Selective Primary Health Care
Shortly after its publication the Alma-Ata Declaration was criticised for being too broad and idealistic and having an unrealistic time table, especially in the slogan “Health for All by 2000”. In 1979 the Rockefeller Foundation sponsored a conference “Health and Population in Development” in Bellagio (Italy). Important stakeholders attended the meeting, e.g. Robert S. McNamara, President of the World Bank. He promoted business management methods and clear sets of goals, advocating poverty reduction approaches. The conference discussed the paper “Selective Primary Health Care, an Interim Strategy for Disease Control in Developing Countries”. In that paper a strategy based on “basic health services” was presented. Selective primary health care was introduced as the name of the new perspective. The term meant a package of low-cost technical interventions to tackle the main disease problems of poor countries. These interventions were summarised in the acronym GOBIFFF (Growth monitoring, Oral rehydration techniques, Breast-feeding, Immunisation, Food supplementation, Female literacy, Family planning). Selective primary health care quickly attracted the support of donors, scholars, and agencies.
A debate between the two versions of primary health care was inevitable: on the one hand comprehensive primary health care, on the other hand selective primary health care.18 The supporters of comprehensive primary health care accused selective primary health care of being a narrow techno-centric approach that diverted attention away from basic health and socio-economic development, did not address the social causes of disease and supported vertical programs. Newell formulated his critic as follows: “[Selective primary health care] is a threat and can be thought of as a counterrevolution. Rather than an alternative, it can be destructive. Its attractions to the professionals and to funding agencies and governments looking for short-term calls are very apparent. It has to be rejected”. Moreover, the new political context characterised by the emergence of conservative neo-liberal regimes in the main industrialised countries drastically reduced the funding for health care in developing countries. There was also an issue in acceptance of primary health care by health professionals: very often they perceived primary health care as anti-intellectual, promoting pragmatic non-scientific solutions and demanding too many self-sacrifices. The resistance of medical professionals increased, as they feared to lose privileges, prestige and power.
In 1988 the election of Nakajima as WHO director-general, succeeding the charismatic Halfdan Mahler, the “father” of the Alma-Ata Declaration, marked the end of the first period of primary health care. It was only in 2008, with the World Health Report “Primary Health Care: Now More Than Ever!”, that a new era for primary health care started. But the debate between selective primary health care and comprehensive primary health was still ongoing, and transferring funds from vertical disease-oriented programs to strengthen primary health care, remained a challenge.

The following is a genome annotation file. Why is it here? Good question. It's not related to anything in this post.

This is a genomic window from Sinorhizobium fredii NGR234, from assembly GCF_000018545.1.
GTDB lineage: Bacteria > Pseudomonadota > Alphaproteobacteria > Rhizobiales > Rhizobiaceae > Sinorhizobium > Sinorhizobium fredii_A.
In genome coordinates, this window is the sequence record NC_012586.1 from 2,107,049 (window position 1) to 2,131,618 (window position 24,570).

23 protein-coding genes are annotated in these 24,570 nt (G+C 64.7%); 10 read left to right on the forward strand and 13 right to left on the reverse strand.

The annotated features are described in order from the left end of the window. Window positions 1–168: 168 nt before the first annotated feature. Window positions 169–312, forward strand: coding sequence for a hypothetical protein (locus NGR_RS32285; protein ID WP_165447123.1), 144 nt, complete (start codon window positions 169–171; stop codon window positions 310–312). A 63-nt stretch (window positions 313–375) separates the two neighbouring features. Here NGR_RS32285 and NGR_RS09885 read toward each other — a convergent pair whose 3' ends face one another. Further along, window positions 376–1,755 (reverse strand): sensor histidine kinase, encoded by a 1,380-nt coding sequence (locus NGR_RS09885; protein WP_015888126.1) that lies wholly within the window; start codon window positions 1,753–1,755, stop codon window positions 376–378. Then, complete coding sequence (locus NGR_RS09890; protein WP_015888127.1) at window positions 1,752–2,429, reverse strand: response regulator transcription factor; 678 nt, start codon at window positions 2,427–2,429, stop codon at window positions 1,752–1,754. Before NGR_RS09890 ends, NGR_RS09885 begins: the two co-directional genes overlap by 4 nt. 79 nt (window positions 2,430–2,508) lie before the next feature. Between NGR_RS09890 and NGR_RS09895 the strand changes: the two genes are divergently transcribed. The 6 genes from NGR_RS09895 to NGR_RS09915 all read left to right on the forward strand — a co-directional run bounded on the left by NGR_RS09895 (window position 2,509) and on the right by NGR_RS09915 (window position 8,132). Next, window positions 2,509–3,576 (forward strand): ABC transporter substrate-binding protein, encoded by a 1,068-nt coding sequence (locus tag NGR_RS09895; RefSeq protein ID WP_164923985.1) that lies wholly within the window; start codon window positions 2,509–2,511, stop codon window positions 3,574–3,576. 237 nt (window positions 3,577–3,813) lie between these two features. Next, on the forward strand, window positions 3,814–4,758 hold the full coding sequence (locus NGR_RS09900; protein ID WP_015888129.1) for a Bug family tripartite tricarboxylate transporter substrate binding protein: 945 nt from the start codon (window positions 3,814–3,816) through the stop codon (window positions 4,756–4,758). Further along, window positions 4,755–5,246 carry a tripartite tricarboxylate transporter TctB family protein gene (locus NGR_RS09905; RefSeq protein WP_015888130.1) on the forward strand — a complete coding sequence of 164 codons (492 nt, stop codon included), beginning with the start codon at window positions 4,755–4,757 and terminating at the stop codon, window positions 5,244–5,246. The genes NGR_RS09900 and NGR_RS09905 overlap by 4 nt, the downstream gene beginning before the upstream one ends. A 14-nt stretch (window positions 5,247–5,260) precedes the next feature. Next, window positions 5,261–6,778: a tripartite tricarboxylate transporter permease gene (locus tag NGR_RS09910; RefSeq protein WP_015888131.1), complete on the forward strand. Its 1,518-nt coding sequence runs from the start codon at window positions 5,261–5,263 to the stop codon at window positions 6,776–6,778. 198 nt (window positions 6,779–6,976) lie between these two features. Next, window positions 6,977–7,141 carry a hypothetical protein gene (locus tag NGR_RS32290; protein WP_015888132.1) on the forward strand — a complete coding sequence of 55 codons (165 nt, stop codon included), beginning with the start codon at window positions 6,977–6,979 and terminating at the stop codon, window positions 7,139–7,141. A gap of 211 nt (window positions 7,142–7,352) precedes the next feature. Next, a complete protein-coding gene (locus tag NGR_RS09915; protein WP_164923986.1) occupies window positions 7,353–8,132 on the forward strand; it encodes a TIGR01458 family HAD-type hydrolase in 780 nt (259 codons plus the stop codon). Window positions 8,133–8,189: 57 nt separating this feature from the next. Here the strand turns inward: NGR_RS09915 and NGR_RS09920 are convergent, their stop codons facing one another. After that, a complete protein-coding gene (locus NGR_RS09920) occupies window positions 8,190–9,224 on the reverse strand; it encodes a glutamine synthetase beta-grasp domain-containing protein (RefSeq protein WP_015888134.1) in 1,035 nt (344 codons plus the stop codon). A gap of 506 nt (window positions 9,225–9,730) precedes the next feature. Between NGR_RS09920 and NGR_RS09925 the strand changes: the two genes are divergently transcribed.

2008: The 15by2015 campaign
In 2008 different organisations – WONCA (World Organisation of Family Doctors), GHETS (Global Health through Education, Training and Service), The Network: Towards Unity for Health and the European Forum for Primary Care (EFPC) – published an editorial in the British Medical Journal, asking donors of vertical disease-oriented projects to invest 15% of the budgets for vertical programs in strengthening co-ordinated and integrated primary health care. The organisations set up the 15by2015-campaign, calling for major international donors to assign 15% of their vertical budgets by 2015 to strengthening horizontal primary health care systems so that all diseases can be prevented and treated in a systematic way. The example of Mozambique illustrates the approach: in 2005 the total health expenditure in the country was $356m. Foreign assistance accounted for $243m, from which $130m was channelled through disease-specific vertical funds managed directly by donors.
With 15% of that money 65 health centres could be supported for a year, with appropriately trained staff. This could give more than one million people access to improved primary health care.
The vertical disease-oriented programs for communicable diseases have shown to foster duplication and inefficient use of resources. They producegaps in the care of patients with multiple comorbidities, and reduce capacity by pulling health care workers out of the general care in the public healthsectors to focus on single diseases. Therefore, in 2009 the World Health Assembly’s Resolution WHA62.12 urged member states “to encourage that vertical programs, including disease-specific programs, are developed, integrated and implemented in the context of integrated primary health care”.
In the domain of chronic conditions and multi-morbidity the focused selective solution pursued for infectious diseases must give way to a comprehensive and sustainable primary health care strategy.
In view of the achievement of the Sustainable Development Goals and in order to accelerate progress in strengthening primary health care and make Universal Health Coverage a reality, a group of authors from different continents, launched the 30by2030 campaign, with the publication of a perspective in WHO Bulletin in 2020: “Universal health coverage and primary health care: the 30by2030 campaign”